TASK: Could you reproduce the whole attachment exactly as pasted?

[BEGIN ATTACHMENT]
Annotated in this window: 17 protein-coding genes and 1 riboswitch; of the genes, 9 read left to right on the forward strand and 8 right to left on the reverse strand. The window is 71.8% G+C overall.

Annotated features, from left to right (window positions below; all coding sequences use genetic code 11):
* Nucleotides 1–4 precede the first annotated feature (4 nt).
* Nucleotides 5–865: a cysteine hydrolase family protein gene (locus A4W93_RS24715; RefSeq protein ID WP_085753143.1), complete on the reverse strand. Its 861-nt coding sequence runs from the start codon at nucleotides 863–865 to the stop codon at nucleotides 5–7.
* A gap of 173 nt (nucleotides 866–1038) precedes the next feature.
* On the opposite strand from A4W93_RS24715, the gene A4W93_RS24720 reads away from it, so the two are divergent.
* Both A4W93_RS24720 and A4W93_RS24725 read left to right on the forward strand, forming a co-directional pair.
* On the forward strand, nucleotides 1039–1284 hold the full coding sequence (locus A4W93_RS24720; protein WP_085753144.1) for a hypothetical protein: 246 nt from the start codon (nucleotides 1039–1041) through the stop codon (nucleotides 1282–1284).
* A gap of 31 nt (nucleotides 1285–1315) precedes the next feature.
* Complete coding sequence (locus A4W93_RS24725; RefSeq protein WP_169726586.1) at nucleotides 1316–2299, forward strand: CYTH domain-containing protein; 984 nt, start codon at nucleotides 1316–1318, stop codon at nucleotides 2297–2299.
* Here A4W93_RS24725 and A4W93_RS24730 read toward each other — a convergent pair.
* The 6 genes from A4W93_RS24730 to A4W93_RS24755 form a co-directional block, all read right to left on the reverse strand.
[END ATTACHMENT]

Annotated in this window: 17 protein-coding genes and 1 riboswitch; of the genes, 9 read left to right on the forward strand and 8 right to left on the reverse strand. The window is 71.8% G+C overall.

Annotated features, from left to right (window positions below; all coding sequences use genetic code 11):
* Nucleotides 1–4 precede the first annotated feature (4 nt).
* Nucleotides 5–865: a cysteine hydrolase family protein gene (locus A4W93_RS24715; RefSeq protein ID WP_085753143.1), complete on the reverse strand. Its 861-nt coding sequence runs from the start codon at nucleotides 863–865 to the stop codon at nucleotides 5–7.
* A gap of 173 nt (nucleotides 866–1038) precedes the next feature.
* On the opposite strand from A4W93_RS24715, the gene A4W93_RS24720 reads away from it, so the two are divergent.
* Both A4W93_RS24720 and A4W93_RS24725 read left to right on the forward strand, forming a co-directional pair.
* On the forward strand, nucleotides 1039–1284 hold the full coding sequence (locus A4W93_RS24720; protein WP_085753144.1) for a hypothetical protein: 246 nt from the start codon (nucleotides 1039–1041) through the stop codon (nucleotides 1282–1284).
* A gap of 31 nt (nucleotides 1285–1315) precedes the next feature.
* Complete coding sequence (locus A4W93_RS24725; RefSeq protein WP_169726586.1) at nucleotides 1316–2299, forward strand: CYTH domain-containing protein; 984 nt, start codon at nucleotides 1316–1318, stop codon at nucleotides 2297–2299.
* Here A4W93_RS24725 and A4W93_RS24730 read toward each other — a convergent pair.
* The 6 genes from A4W93_RS24730 to A4W93_RS24755 form a co-directional block, all read right to left on the reverse strand.